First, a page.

Thousands of charity registrations ‘void’ after Court of Appeal ruling

More than 6,000 charities are no longer registered in Northern Ireland following a court ruling earlier this year, the Charity Commission for Northern Ireland (CCNI) has confirmed.

In a legal update issued today, the regulator said the registration of charities which were registered prior to May 2019 are likely to be considered “void at this time”.

The update follows the Court of Appeal’s ruling in McKee & Others v Charity Commission for Northern Ireland and Department for Communities in February, in which judges found that CCNI staff do not have any decision-making powers when acting alone.

However, the regulator said the judgment “does not prevent any organisation which is a charity in law from operating as a charity”.

“Whether or not your organisation is a charity in law is determined by the wording of your governing document,” the regulator stated. “Registration, which is required by the law, recognises that you are a charity, but does not make you a charity. This was done when the organisation was established with charitable purposes.”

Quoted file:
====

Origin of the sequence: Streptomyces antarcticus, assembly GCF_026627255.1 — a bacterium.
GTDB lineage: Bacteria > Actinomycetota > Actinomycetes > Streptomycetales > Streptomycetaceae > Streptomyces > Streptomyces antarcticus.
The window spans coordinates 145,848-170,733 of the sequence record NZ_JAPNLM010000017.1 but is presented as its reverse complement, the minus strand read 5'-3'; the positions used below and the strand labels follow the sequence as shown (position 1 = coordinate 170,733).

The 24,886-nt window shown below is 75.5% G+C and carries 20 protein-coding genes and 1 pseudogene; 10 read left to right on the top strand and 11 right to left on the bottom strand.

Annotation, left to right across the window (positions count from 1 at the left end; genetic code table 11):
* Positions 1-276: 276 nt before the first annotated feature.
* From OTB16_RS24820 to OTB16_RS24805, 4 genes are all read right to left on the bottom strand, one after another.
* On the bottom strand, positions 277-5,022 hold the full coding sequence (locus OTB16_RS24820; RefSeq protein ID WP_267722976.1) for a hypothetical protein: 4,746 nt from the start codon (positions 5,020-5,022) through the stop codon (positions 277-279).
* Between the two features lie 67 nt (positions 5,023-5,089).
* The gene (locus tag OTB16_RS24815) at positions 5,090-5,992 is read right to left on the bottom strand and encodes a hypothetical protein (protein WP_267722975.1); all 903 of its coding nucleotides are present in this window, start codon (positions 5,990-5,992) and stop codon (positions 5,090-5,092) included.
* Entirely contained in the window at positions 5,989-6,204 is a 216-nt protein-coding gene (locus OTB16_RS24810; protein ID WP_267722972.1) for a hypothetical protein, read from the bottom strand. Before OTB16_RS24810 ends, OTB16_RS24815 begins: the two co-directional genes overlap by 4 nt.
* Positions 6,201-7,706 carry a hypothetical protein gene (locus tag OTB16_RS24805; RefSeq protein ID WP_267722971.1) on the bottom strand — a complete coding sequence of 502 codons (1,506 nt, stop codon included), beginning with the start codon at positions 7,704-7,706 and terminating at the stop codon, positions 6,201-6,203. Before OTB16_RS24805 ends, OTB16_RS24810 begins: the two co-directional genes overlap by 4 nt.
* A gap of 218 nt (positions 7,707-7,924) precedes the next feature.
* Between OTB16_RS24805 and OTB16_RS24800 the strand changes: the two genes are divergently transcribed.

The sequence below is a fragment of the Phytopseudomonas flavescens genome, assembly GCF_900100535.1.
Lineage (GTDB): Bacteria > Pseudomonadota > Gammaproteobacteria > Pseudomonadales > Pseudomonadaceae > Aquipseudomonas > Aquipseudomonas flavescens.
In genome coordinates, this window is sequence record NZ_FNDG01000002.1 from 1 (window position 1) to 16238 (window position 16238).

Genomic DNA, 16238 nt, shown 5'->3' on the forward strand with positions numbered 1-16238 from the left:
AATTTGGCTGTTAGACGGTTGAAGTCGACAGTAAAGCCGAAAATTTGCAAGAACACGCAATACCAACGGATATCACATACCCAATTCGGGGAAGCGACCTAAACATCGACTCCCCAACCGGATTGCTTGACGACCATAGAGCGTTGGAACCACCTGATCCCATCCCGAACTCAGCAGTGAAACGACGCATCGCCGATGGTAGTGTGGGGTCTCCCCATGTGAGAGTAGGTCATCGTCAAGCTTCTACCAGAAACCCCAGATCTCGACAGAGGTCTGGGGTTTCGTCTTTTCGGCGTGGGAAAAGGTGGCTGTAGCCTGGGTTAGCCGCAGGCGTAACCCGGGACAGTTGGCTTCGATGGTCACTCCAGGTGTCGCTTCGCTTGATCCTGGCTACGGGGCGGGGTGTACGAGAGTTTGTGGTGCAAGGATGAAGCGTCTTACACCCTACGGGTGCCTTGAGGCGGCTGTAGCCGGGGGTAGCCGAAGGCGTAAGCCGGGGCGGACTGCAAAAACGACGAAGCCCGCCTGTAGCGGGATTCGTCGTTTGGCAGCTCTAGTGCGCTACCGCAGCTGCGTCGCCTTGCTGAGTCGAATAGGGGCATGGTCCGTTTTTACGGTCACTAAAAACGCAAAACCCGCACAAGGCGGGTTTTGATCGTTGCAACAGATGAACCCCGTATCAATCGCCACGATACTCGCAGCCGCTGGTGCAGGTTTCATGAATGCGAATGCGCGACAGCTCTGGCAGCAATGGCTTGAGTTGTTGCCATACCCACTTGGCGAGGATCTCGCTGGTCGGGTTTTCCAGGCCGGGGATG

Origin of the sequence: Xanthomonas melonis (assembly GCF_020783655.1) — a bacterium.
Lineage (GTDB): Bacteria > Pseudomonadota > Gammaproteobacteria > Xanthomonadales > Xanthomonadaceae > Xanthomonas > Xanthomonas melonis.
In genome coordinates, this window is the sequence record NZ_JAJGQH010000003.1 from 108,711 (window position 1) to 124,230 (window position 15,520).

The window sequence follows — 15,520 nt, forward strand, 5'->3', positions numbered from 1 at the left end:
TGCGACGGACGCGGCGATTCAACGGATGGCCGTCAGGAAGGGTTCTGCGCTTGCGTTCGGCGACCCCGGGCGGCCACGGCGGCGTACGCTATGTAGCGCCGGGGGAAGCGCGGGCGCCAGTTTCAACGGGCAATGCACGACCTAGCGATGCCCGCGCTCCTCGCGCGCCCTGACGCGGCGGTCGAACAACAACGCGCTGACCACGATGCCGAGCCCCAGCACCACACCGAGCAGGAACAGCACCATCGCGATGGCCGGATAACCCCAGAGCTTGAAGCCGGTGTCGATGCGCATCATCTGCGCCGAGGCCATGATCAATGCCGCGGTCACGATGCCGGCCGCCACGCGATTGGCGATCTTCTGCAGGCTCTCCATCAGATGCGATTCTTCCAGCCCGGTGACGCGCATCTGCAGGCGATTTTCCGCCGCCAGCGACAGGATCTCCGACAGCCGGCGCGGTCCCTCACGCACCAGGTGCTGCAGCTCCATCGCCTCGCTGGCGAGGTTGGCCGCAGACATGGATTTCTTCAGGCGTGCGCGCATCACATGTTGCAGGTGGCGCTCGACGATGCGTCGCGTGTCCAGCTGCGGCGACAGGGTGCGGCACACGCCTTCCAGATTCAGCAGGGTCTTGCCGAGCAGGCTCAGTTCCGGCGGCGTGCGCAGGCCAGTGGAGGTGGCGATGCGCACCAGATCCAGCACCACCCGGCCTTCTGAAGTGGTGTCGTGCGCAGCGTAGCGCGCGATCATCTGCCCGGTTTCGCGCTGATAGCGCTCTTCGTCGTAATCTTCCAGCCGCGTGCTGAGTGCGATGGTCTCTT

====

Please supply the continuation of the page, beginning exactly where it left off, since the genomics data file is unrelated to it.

The CCNI said it is working with the Department of Communities to “secure a resolution” to the situation. The majority of the CCNI’s decisions until May 2019 were made at a staff level, and the regulator has said changing this would “involve a radical change to the Commission’s structure, processes and budget”.

A spokesperson for the Department of Communities said: “The determination of the Court raises complex issues in respect to charity regulation in Northern Ireland from 2013 when the Charity Commission began registration and going forward.

“As such, the Minister will want to understand all of the potential impacts of the judgment on past decisions to determine what is in the best interests of all stakeholders and to ensure that any future arrangements are fully considered as they will set the course for charity regulation in Northern Ireland and must be in the wider public interest.

“The Department is assured that the Charity Commission has introduced interim procedures to ensure decisions can be taken in compliance with the judgment.

“The minister will shortly determine how the Department intends to respond to the issues raised by the judgment. In the meantime the Department can give an assurance to those charities that were unlawfully registered that they remain charities in law and need do nothing differently in the interim.”

Tags: Charity law

Related posts